Caring for calves new regulations

1 March 2017

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Over the past eight months, farmers have had to familiarise themselves with new regulations around the care and handling of young calves. Seven new regulations were announced by Minister Nathan Guy in 2016, three of those come into effect this year.

Now is a good time to make sure you familiarise yourself with these changes, and how they may affect you and your current farm practices or facilities.

The latest regulations aim to ensure that the welfare of calves are protected prior to being transported off farm. The health and wellbeing of drivers and transport operators has also been a key consideration with the introduction of new requirements around use of loading facilities.

From August 1, calves awaiting collection by transporter must have access to shelter that is clean, dry, suitably ventilated and provides protection from the weather. Calves must also be able to walk safely onto the truck, either via a ramp, a raised holding/loading pen or other suitable system.

There are several options to consider. These include, adapting your existing facilities, buying a ready-made solution, or building new. You might do the work yourself, or pay a contractor. Whatever approach you take, do your research to make sure the facilities work for your farm, as what works well for others, may not necessarily be the best for your situation.

Before you make any changes to your facilities, talk to your transporter and if necessary arrange a site visit to help ensure what you are proposing to do is fit-for-purpose and in an easily accessed location. It’s important to get it right from the beginning to avoid expense later down the track, and make sure it works well for you, your transporter, and your calves.

Some key factors to consider include, making sure the track to the loading facility is no less than 4m wide, clear of any overhead obstructions, and that it is easy for the truck to reverse up.

It is also a requirement under your dairy company supply agreement that your loading facilities must not be on, or adjacent to the roadside, as it is potentially hazardous to truck drivers, staff, and other road-users.

Make sure your team are aware of the eight criteria bobby calves must meet before they are put in the holding pen for transport.

DairyNZ has a handy fit for transport poster which acts as a good visual reminder to make sure all calves to go off farm meet these requirements.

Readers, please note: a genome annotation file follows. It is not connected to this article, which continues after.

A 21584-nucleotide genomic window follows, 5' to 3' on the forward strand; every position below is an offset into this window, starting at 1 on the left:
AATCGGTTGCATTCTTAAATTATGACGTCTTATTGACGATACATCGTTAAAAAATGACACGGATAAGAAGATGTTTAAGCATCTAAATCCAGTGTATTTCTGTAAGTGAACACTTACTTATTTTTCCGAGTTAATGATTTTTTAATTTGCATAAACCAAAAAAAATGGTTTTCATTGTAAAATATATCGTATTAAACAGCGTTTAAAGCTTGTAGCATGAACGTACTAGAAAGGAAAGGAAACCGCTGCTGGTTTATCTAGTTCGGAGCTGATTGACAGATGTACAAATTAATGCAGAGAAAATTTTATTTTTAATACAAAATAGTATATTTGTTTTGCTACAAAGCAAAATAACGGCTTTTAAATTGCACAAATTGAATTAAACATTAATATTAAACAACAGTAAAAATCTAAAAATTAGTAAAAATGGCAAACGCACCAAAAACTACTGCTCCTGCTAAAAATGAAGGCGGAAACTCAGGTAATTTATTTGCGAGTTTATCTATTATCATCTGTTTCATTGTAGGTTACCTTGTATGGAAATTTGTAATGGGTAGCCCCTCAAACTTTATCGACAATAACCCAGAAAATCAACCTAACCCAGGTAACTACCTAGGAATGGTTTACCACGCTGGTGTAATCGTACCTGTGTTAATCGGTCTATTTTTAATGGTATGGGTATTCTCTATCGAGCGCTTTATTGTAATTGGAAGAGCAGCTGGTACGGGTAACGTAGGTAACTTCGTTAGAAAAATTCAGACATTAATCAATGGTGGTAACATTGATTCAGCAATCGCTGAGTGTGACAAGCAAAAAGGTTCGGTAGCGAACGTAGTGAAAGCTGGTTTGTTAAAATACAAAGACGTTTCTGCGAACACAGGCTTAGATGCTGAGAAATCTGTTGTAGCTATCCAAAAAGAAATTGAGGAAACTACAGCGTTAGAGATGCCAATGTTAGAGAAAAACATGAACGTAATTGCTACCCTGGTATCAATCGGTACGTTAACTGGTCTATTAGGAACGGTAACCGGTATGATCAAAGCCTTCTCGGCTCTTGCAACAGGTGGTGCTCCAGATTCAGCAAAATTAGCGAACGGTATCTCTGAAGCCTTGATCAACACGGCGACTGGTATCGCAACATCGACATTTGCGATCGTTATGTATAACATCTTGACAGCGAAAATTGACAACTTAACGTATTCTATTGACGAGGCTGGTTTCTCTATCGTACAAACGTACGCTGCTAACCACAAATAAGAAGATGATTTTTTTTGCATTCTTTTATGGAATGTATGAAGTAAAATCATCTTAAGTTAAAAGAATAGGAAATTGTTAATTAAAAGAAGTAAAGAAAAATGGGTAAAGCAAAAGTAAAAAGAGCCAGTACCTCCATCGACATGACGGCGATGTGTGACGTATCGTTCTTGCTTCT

The eight criteria include the calves being at least four days old, able to stand and walk, have a dry navel, ears up and bright eyes, no scours, correct ear tag, firm hooves, and a full stomach.

Since February 1, it is now regulation that bobby calves are slaughtered within 24 hours of their last feed.

Although the welfare of calves whilst on farm, is the farmer's responsibility, the maximum time off feed requirement remains with the meat processor.

This regulation applies to all processors and each are likely to have different requirements and may offer different pick up options.

This will require processors to work closely with farmers and transporters to monitor last feed on farm, pick-up and transport times.

Meat processors have indicated they intend to make changes to bobby calf supply contracts. It’s important that you read your bobby calf agreement/s to ensure you understand your obligations.

To enable the processor to meet their requirements, it is expected that suppliers will be required to complete a declaration for each consignment of calves.

Your meat processor may require you to commit to feed your calves within an agreed timeframe ahead of a scheduled pick-up time, for the duration of the season.

If you have any questions or concerns regarding your supply contract and your ability to meet processor requirements you should contact your processor directly.

Once you have your agreement, it is important that anyone responsible for bobby calf selection and preparation for transport are aware of these requirements.

Keeping the lines of communication open between the farmer and transport will be key to meeting this regulation.

A useful tool which can help farmers monitor on-farm performance and communicate with transporters is the DairyNZ bobby calf collection sign.

The reusable plastic sign has a checklist for farmers to tick-off with a whiteboard marker to let the transporter know the calves are fit for transport and provide details including the number of calves for pick-up and the time of their last feed. The other side of the sign is for transporters to tick-off any reasons why calves were left behind.

For all farmers, it is important to understand your obligations, for more information on the new bobby calf regulations visit

For more around the new bobby calf regulations, and the requirements around loading facilities, contact your local Fonterra Farm Source team.

Article supplied by DairyNZ